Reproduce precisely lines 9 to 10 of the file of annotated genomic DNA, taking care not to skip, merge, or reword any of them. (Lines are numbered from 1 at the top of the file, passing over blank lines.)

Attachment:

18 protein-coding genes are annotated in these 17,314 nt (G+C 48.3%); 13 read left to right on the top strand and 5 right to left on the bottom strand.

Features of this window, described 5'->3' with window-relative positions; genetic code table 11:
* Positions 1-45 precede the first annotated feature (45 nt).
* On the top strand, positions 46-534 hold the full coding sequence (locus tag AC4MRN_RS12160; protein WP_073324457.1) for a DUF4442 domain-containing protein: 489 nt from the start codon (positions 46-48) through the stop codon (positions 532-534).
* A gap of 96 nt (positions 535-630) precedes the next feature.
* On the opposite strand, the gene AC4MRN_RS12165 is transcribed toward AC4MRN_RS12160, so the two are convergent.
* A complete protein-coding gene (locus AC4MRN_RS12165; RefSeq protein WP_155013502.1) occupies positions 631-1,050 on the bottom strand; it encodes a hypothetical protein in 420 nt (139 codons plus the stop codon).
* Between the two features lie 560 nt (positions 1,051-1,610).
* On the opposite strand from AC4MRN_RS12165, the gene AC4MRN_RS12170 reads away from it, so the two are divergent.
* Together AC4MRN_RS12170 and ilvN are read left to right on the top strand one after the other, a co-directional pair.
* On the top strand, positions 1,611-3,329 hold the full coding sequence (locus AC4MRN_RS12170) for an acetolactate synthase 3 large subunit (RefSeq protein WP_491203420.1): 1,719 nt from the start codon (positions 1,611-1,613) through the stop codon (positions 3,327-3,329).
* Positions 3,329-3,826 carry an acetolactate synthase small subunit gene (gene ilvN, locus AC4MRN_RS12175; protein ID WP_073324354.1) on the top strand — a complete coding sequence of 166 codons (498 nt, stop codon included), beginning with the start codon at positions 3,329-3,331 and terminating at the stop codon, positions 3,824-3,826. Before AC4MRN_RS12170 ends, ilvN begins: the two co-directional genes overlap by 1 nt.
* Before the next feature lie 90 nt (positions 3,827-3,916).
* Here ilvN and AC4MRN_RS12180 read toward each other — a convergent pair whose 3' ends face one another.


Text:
* On the opposite strand from AC4MRN_RS12165, the gene AC4MRN_RS12170 reads away from it, so the two are divergent.
* Together AC4MRN_RS12170 and ilvN are read left to right on the top strand one after the other, a co-directional pair.